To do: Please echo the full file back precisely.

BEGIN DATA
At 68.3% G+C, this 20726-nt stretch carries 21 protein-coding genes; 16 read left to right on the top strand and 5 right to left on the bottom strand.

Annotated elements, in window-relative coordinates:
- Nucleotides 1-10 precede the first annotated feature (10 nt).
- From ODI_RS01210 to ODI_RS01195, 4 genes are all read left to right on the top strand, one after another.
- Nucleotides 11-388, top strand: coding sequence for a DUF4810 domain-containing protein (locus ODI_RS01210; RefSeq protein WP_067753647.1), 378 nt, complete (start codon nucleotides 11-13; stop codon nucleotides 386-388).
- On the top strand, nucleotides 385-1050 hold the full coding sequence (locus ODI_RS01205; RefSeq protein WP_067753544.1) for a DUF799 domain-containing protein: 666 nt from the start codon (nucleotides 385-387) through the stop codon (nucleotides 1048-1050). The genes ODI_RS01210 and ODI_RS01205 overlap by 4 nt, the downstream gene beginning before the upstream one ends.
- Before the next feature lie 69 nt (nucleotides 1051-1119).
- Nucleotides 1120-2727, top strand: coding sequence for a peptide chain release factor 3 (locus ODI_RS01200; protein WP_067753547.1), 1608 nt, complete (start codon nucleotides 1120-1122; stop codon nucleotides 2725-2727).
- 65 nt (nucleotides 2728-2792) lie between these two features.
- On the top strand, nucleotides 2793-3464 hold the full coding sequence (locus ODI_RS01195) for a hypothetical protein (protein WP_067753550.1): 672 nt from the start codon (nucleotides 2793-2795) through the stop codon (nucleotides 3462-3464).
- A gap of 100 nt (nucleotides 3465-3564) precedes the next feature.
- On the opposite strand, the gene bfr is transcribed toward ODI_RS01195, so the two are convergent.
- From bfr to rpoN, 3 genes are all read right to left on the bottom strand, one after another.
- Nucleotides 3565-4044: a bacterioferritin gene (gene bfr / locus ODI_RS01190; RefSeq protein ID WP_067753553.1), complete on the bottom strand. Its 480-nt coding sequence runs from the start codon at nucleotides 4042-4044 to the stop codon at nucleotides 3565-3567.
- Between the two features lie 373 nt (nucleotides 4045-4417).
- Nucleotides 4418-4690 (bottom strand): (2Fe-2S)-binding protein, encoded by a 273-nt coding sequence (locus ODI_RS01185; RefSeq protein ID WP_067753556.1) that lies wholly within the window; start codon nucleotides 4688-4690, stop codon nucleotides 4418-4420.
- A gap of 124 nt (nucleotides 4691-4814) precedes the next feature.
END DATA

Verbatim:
At 68.3% G+C, this 20726-nt stretch carries 21 protein-coding genes; 16 read left to right on the top strand and 5 right to left on the bottom strand.

Annotated elements, in window-relative coordinates:
- Nucleotides 1-10 precede the first annotated feature (10 nt).
- From ODI_RS01210 to ODI_RS01195, 4 genes are all read left to right on the top strand, one after another.
- Nucleotides 11-388, top strand: coding sequence for a DUF4810 domain-containing protein (locus ODI_RS01210; RefSeq protein WP_067753647.1), 378 nt, complete (start codon nucleotides 11-13; stop codon nucleotides 386-388).
- On the top strand, nucleotides 385-1050 hold the full coding sequence (locus ODI_RS01205; RefSeq protein WP_067753544.1) for a DUF799 domain-containing protein: 666 nt from the start codon (nucleotides 385-387) through the stop codon (nucleotides 1048-1050). The genes ODI_RS01210 and ODI_RS01205 overlap by 4 nt, the downstream gene beginning before the upstream one ends.
- Before the next feature lie 69 nt (nucleotides 1051-1119).
- Nucleotides 1120-2727, top strand: coding sequence for a peptide chain release factor 3 (locus ODI_RS01200; protein WP_067753547.1), 1608 nt, complete (start codon nucleotides 1120-1122; stop codon nucleotides 2725-2727).
- 65 nt (nucleotides 2728-2792) lie between these two features.
- On the top strand, nucleotides 2793-3464 hold the full coding sequence (locus ODI_RS01195) for a hypothetical protein (protein WP_067753550.1): 672 nt from the start codon (nucleotides 2793-2795) through the stop codon (nucleotides 3462-3464).
- A gap of 100 nt (nucleotides 3465-3564) precedes the next feature.
- On the opposite strand, the gene bfr is transcribed toward ODI_RS01195, so the two are convergent.
- From bfr to rpoN, 3 genes are all read right to left on the bottom strand, one after another.
- Nucleotides 3565-4044: a bacterioferritin gene (gene bfr / locus ODI_RS01190; RefSeq protein ID WP_067753553.1), complete on the bottom strand. Its 480-nt coding sequence runs from the start codon at nucleotides 4042-4044 to the stop codon at nucleotides 3565-3567.
- Between the two features lie 373 nt (nucleotides 4045-4417).
- Nucleotides 4418-4690 (bottom strand): (2Fe-2S)-binding protein, encoded by a 273-nt coding sequence (locus ODI_RS01185; RefSeq protein ID WP_067753556.1) that lies wholly within the window; start codon nucleotides 4688-4690, stop codon nucleotides 4418-4420.
- A gap of 124 nt (nucleotides 4691-4814) precedes the next feature.